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How to Save Your Shamrock Plant

By Tracy Morris ; Updated September 21, 2017
Wood sorrel plants are commercially sold as shamrock plants.

Legends associate the shamrock with Ireland and St. Patrick because the saint used the three-leafed plant to illustrate the trinity in his teachings. The shamrock that St. Patrick used was probably a white clover, which is a challenging plant to grow indoors. Today, the shamrock that many people purchase in grocery stores is a form of wood sorrel. Wood sorrels that appear on the verge of dying can be nursed back to health if provided with optimal growing conditions.

Move your shamrock plant to a south-facing windowsill in winter. Shamrock plants prefer direct sunlight and need bright lighting conditions indoors. Plants that appear tall and lanky are not getting enough light.

Check your plants once a week and water only if the soil is dry. Shamrock plants require very little water to thrive. Plants that receive too much water will turn yellow. Plants that receive too little water have a wilted appearance.

Turn down your thermostat. Shamrock plants thrive with temperatures between 50 and 65 degrees F at night and 75 degrees F during the day. Shamrocks exposed to warmer temperatures may also appear leggy, as if they are not receiving enough sunlight.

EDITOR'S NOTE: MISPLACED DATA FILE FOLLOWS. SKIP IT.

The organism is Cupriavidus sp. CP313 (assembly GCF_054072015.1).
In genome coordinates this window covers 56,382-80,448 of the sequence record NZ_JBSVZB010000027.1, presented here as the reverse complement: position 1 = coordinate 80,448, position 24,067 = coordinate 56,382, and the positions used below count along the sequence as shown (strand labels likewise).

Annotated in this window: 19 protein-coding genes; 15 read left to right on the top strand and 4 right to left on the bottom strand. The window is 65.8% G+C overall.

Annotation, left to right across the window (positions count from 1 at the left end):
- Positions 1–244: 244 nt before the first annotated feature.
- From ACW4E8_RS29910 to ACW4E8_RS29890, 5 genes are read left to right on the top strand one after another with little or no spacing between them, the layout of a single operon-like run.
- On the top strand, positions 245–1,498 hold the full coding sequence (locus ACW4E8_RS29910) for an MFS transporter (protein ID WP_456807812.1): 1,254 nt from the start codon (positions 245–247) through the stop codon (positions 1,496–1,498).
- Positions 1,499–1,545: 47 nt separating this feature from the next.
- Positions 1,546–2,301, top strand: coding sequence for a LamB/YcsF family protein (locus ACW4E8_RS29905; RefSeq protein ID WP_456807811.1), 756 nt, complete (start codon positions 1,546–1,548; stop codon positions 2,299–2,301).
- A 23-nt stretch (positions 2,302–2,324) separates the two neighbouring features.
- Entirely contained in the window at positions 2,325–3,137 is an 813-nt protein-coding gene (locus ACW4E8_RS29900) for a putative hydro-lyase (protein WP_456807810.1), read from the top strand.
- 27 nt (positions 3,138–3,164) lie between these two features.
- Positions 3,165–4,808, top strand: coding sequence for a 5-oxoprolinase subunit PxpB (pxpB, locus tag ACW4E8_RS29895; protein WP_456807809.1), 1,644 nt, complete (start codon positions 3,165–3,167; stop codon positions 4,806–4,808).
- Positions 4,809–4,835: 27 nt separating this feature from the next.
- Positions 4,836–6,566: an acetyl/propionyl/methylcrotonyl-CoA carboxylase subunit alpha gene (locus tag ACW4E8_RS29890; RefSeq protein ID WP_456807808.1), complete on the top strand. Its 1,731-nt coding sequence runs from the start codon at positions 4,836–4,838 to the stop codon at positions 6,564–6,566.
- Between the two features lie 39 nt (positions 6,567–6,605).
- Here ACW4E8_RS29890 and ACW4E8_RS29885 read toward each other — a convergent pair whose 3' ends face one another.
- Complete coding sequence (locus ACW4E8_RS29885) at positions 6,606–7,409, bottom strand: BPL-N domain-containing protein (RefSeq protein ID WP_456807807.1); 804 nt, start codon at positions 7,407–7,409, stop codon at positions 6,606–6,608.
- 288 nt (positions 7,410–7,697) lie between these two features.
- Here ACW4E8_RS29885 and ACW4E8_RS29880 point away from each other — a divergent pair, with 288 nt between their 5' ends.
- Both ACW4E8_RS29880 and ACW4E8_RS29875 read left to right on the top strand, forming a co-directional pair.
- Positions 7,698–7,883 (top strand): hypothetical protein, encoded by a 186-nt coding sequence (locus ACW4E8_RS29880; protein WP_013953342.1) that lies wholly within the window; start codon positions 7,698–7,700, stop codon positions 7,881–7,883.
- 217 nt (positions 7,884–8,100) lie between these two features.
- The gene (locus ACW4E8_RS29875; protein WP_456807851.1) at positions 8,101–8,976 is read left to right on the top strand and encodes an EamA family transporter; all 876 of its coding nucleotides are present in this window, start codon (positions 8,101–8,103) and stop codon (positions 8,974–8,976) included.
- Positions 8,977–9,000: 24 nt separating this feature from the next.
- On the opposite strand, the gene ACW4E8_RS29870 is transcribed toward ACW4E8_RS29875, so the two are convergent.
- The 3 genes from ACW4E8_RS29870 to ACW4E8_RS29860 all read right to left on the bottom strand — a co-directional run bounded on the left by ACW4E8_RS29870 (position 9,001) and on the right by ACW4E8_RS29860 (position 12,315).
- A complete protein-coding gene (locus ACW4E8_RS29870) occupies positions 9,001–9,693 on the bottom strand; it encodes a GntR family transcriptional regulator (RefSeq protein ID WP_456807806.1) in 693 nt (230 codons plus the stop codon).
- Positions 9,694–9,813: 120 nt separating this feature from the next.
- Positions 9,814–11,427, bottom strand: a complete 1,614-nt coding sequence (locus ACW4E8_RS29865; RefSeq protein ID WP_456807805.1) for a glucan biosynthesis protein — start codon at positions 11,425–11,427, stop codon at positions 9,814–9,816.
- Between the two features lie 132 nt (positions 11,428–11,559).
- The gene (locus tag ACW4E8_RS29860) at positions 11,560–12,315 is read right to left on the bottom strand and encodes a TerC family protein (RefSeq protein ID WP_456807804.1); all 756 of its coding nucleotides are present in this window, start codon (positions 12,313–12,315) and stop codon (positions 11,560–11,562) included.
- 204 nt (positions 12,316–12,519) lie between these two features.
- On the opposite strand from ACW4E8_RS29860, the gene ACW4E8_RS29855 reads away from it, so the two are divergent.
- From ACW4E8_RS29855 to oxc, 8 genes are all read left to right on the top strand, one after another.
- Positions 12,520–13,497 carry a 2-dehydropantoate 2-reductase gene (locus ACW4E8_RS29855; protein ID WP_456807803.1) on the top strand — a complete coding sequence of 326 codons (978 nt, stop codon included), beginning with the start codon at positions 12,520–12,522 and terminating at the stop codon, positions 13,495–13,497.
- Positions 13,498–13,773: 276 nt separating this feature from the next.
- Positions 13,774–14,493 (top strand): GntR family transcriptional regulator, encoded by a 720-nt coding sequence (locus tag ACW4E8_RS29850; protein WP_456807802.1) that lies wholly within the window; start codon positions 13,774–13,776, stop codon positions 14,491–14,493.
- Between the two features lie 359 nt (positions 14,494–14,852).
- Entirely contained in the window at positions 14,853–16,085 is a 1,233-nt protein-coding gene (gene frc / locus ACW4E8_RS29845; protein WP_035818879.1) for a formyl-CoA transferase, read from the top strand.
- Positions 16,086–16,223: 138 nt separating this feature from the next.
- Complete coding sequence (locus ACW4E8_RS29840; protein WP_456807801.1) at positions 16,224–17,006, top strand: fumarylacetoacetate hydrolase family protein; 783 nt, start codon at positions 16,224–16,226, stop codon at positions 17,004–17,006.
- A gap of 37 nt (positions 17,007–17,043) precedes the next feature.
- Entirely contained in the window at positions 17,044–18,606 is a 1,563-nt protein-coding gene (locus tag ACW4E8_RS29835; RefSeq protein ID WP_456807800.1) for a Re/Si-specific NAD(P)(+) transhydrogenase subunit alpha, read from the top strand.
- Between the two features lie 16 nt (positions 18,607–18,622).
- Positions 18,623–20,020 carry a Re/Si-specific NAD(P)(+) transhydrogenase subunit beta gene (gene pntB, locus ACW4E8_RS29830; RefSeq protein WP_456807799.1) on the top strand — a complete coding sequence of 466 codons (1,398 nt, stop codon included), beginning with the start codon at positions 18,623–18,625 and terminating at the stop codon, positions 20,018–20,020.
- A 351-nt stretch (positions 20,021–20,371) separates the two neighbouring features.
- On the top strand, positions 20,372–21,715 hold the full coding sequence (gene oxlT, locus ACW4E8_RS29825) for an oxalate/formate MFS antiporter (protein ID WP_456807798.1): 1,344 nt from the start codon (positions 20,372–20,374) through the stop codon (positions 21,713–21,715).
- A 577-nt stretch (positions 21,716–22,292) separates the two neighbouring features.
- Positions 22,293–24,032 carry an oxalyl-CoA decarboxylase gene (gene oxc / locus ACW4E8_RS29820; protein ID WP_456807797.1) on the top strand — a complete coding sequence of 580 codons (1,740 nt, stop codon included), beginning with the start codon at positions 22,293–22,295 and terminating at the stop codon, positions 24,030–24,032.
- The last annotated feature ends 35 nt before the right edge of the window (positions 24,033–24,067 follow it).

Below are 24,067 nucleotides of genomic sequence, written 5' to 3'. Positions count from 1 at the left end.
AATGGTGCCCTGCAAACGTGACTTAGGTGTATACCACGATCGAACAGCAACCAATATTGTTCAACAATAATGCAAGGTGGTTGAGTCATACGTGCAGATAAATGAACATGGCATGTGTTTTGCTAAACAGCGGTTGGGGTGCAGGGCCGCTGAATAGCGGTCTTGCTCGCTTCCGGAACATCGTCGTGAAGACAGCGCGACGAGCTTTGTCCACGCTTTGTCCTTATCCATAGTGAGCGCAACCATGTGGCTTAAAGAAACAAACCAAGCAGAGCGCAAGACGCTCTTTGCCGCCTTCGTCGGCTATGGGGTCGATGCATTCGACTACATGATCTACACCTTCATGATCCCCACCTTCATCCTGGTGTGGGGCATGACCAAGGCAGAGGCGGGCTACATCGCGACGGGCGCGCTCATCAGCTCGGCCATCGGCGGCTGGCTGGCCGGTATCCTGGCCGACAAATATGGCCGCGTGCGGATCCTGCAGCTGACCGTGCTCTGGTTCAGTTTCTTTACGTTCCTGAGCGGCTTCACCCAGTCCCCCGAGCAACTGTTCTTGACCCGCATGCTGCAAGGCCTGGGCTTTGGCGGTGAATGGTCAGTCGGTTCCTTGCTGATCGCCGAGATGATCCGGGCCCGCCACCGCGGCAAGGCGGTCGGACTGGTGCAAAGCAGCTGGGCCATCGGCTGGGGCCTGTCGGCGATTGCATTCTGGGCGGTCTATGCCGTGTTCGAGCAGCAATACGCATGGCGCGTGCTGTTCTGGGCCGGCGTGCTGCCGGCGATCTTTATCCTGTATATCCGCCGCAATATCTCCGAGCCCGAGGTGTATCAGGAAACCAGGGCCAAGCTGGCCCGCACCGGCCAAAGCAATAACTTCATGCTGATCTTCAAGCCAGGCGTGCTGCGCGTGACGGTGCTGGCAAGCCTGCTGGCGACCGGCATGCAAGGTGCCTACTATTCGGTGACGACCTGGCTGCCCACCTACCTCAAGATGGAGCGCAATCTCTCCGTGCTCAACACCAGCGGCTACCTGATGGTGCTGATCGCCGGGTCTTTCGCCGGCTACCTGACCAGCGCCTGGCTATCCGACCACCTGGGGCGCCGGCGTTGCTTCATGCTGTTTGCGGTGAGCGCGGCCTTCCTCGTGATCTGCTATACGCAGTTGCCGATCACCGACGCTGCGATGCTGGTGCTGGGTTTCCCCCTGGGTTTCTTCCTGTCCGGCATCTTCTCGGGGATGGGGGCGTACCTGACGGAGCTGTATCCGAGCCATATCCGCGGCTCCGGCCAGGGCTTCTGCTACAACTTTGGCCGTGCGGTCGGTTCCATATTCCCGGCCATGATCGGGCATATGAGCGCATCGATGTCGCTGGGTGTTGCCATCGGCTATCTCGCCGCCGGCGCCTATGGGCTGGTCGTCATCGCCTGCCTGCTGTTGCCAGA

Check the calendar if the plant leaves are dying back. If the plant’s leaves die in late spring, the plant is entering a dormant stage for summer. Cut back on water and fertilizer to allow the plant to rest over the summer months, and move the plant to a cool, dark location. When new sprouts emerge on the plant in fall, move the plant back to a warm, sunny location and resume care.

 

Things You Will Need

  • Watering can

About the Author

 

Tracy Morris has been a freelance writer since 2000. She has published novels and numerous online articles. Her work has appeared in national magazines and newspapers including "Ferrets," "CatFancy," "Lexington Herald Leader" and "The Tulsa World." She holds a Bachelor of Arts in journalism from the University of Arkansas.